— a Textron Inc company based in Wichita, Kansas (the USA) — has announced that its new single-engine turboprop, the Beechcraft Denali, has taken its first flight. The company says this is a major step for the ‘clean-sheet design’ aircraft, one that begins the important flight test program that substantiates the performance expected of the Denali.
Ron Draper, Textron Aviation’s president and CEO, said: “This landmark flight is not only a significant occasion for the Denali but also a truly great moment for our employees, our suppliers and the customers who will be flying this aircraft. With its more environment-friendly engine and largest cabin in its class, this is an aircraft that will change the landscape for high-performance single-engine turboprop aircraft.”
Piloted by senior test pilot Peter Gracey and chief test pilot Dustin Smisor, the Beechcraft Denali prototype aircraft, powered by GE Aviation’s new Catalyst engine, undertook a 2hr 50min flight, during which the team tested the aircraft’s performance, stability and control, as well as its propulsion, environmental, flight controls and avionics systems. The aircraft reached an altitude of 15,600ft and attained speeds of 180 knots.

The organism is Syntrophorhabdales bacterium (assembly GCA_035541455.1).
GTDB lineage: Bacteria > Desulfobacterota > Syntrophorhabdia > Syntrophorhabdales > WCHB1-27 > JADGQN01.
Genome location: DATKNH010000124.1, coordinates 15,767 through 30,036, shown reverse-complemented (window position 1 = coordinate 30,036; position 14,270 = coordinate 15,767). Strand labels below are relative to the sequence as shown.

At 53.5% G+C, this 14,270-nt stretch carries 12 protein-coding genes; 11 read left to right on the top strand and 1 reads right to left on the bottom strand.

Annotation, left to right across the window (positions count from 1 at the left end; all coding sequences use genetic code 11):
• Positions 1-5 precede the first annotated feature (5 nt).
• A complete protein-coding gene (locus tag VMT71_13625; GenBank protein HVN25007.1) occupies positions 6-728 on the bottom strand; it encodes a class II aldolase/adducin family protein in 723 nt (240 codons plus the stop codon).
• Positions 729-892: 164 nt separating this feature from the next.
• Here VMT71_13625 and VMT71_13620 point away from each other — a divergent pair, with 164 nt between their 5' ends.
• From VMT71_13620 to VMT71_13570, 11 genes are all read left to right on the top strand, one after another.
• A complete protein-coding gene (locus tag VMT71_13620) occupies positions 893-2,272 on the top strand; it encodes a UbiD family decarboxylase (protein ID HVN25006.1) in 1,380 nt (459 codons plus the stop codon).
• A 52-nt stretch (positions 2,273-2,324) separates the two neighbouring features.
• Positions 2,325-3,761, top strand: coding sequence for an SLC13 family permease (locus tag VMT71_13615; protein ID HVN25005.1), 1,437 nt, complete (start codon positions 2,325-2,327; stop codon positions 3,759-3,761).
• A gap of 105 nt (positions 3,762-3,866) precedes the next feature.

The Denali prototype aircraft, along with two additional ‘flight test articles’ and three ‘full airframe ground test articles’, will continue to expand on operational goals, focusing on testing aircraft systems, engine, avionics and overall performance. The company is targeting certification for the Denali in 2023.
The Denali, the first aircraft powered by GE’s 1,300 shaft horsepower turboprop Catalyst engine, burns up to 20% less fuel than older turboprop technologies; it can also use sustainable aviation fuel. The aircraft is also equipped with McCauley’s new 105in-diameter composite, five-blade constant-speed propeller, which is full feathering with reversible pitch and ice protection.